Odd Citizen

Odd Citizen
An Odd Citizen’s Search For Vanishing Freedoms

Signs of Government Arrogance

September 14th, 2009

While on vacation this summer I visited a picturesque light house maintained by the Coast Guard. While standing next to the tower I looked down from the railing and saw a sign that promised me a jail term or fine if I stepped over onto the vegetation. I thought, “Couldn’t it just say: Please Keep Off of the Vegetation”? Then another threatening sign I noticed on the way out gave instructions and said “Failure to comply with these instructions will result in cancellation of visiting privileges.” As if the instructions, meant to ensure safety of the visitors, were not enough in themselves.

The signs pictured above anticipate that citizens will be criminals and will try to bribe the friendly automobile smog control inspectors and provide rules while visiting a park. As if this was not enough, you are encouraged to go back to town and obtain a complete set of rules and regs to comply with while communing with nature.

While some signs make sense and are useful, government signage tends to evoke an arrogant authoritarianism that grates on the honest citizen. It would be more dignified and civilized for signs to politely guide rather than threaten. But I guess when you have the big stick of the law, jail and fines behind you, then you don’t want to let anyone mistake your command for a mere suggestion.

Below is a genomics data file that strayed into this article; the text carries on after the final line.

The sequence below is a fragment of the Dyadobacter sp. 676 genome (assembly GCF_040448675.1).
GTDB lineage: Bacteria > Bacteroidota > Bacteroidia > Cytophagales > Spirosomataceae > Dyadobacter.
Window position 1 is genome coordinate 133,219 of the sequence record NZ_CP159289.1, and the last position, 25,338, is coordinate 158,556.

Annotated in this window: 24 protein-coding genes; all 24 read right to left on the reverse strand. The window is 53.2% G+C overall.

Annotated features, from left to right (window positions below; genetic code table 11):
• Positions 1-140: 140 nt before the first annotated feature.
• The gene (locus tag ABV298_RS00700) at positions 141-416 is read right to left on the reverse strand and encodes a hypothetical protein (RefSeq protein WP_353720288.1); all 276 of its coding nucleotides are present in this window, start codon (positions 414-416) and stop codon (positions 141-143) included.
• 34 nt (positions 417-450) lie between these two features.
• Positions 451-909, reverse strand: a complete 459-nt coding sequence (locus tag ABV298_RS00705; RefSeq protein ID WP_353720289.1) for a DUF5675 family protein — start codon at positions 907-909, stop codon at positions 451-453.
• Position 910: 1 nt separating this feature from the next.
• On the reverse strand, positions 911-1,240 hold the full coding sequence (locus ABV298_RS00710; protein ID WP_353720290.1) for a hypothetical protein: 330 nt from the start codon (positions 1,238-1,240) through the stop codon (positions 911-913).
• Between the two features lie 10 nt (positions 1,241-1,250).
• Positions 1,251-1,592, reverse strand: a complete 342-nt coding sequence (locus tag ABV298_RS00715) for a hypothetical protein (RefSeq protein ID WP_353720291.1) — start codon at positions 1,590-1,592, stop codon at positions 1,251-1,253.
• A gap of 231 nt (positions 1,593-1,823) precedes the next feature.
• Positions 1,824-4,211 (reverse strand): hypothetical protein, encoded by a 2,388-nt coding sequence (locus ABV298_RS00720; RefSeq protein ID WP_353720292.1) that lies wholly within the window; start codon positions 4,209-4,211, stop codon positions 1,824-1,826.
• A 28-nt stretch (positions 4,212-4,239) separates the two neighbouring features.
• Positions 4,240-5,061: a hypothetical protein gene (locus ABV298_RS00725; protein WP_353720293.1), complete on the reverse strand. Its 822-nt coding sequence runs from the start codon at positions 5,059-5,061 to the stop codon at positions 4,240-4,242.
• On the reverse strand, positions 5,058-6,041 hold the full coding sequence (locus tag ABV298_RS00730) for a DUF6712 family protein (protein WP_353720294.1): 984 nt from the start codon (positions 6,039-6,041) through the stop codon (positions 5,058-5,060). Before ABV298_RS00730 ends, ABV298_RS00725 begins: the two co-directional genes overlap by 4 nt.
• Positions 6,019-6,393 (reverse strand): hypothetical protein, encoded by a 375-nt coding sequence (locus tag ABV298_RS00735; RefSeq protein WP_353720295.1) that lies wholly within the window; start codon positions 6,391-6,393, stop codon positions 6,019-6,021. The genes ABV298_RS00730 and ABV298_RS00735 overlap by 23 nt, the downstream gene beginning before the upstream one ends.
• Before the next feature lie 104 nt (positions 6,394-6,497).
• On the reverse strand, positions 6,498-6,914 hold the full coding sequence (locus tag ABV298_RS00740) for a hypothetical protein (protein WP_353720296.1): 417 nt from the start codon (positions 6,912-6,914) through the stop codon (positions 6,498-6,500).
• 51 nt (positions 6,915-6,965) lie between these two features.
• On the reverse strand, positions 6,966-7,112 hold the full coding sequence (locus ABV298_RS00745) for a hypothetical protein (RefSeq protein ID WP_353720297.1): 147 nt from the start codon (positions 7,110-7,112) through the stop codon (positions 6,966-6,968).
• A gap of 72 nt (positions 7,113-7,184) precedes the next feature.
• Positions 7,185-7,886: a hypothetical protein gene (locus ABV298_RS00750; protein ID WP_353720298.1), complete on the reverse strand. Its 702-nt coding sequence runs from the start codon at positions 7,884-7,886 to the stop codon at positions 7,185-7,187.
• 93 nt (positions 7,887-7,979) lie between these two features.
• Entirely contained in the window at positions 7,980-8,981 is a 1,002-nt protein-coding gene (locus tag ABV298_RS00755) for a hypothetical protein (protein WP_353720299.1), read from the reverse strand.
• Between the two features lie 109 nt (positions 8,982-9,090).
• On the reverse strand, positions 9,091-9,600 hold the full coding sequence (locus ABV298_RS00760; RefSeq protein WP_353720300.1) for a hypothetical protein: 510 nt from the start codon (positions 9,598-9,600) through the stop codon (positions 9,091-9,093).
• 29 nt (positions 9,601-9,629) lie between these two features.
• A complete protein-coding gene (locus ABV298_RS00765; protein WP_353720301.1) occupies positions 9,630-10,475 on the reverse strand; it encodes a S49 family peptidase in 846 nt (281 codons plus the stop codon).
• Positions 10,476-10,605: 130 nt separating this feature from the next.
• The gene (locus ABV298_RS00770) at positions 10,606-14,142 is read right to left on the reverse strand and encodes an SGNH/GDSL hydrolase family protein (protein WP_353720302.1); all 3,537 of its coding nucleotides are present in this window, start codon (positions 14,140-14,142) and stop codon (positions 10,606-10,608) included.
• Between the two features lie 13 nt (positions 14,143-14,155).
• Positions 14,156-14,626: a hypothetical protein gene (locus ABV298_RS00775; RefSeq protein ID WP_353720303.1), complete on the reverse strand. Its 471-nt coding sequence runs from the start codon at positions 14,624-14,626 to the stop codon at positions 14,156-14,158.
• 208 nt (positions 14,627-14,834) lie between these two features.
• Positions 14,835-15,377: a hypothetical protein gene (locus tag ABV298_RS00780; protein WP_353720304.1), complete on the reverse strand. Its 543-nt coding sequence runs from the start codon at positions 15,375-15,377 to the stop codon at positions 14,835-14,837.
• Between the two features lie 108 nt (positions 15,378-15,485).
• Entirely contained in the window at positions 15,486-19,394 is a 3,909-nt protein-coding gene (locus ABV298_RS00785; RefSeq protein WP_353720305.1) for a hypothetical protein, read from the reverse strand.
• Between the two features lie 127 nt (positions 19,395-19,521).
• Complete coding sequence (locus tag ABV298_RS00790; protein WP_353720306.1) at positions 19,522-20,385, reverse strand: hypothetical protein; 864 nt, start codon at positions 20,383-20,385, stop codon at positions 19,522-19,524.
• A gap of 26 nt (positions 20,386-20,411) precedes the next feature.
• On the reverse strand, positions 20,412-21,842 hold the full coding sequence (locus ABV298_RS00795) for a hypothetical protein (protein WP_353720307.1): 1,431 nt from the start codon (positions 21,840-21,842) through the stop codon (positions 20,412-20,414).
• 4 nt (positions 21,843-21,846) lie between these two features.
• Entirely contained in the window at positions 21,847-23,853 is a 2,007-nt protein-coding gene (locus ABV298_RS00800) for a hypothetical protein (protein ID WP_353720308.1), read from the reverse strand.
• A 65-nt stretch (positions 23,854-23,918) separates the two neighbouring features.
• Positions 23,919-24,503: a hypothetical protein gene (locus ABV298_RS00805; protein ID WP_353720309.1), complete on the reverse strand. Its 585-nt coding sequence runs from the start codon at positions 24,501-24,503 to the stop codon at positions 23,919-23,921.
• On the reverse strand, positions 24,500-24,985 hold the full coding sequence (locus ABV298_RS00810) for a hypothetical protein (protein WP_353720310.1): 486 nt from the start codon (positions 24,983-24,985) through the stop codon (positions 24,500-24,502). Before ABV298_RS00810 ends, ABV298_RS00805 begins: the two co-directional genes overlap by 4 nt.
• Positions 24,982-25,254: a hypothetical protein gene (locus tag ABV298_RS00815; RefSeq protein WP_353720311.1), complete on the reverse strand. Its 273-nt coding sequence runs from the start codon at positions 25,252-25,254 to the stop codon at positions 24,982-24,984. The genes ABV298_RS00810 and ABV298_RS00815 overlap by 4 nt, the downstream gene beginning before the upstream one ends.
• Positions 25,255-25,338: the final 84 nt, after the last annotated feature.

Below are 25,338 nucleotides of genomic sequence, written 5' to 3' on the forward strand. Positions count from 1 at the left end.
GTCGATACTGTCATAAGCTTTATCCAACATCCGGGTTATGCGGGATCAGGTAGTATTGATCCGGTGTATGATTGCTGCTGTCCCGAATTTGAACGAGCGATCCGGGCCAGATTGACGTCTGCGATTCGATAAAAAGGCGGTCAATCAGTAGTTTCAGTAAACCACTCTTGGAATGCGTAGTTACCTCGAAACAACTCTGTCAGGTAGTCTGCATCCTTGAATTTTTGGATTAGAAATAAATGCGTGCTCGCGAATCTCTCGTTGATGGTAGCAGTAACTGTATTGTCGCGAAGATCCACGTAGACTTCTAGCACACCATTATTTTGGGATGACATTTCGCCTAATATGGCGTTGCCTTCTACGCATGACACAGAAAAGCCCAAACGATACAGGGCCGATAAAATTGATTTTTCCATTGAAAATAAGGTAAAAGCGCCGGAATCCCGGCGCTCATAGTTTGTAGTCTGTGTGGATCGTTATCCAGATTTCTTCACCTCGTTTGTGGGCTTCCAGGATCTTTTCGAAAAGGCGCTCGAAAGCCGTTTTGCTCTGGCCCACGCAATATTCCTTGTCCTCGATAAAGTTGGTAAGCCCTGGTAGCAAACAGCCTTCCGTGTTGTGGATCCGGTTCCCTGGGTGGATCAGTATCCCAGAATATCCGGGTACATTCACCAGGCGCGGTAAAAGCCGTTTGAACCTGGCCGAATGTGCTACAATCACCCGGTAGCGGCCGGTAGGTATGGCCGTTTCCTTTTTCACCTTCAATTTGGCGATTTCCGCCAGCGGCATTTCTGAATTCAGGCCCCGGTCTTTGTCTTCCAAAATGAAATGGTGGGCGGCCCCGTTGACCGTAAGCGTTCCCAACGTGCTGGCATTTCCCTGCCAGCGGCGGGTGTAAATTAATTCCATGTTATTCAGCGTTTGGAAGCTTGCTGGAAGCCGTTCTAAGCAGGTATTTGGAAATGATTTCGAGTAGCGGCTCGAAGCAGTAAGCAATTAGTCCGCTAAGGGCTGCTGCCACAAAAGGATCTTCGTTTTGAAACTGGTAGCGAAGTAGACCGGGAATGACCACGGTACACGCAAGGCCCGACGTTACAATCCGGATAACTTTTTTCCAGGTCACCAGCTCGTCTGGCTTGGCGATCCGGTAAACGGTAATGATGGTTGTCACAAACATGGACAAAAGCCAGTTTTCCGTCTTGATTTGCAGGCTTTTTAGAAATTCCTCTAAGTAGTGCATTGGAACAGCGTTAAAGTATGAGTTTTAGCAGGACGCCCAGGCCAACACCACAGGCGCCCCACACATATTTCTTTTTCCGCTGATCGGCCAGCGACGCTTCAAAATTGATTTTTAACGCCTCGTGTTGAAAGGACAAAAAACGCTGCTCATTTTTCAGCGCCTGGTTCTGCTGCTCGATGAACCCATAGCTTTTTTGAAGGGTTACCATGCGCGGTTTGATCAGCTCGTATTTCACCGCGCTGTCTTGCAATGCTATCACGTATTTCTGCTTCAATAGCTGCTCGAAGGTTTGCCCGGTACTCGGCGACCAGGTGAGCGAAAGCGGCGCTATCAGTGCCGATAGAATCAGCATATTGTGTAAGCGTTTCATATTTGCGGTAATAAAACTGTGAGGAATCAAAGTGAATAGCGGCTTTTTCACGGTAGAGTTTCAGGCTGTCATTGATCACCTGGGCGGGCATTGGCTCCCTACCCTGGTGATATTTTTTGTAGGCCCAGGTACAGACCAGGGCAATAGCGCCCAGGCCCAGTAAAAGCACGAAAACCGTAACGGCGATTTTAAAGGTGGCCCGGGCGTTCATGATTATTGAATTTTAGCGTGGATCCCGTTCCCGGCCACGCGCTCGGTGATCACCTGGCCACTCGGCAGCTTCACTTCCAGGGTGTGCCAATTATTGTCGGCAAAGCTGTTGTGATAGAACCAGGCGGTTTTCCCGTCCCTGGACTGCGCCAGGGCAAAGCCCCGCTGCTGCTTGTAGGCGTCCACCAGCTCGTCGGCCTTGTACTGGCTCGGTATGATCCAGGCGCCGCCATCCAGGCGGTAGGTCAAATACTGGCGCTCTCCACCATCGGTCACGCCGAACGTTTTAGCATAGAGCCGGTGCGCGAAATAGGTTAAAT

Did you ever notice the signs that were once prominent in the post offices, which said: “It is a crime to assault a postal worker.” Oh, well, it never crossed my mind. But thanks for warning me anyway.

One Response to “Signs of Government Arrogance”


  1. […] Just take note of the signage at any Federal facility, post office, park, government office building, etc. The first thing you’ll notice is a series of stern warnings not to cheat, steal, befoul or otherwise act unrespectfully or irresponsibly. See an example from one national park below: (Also, a previous article: Signs of Government Arrogance) […]

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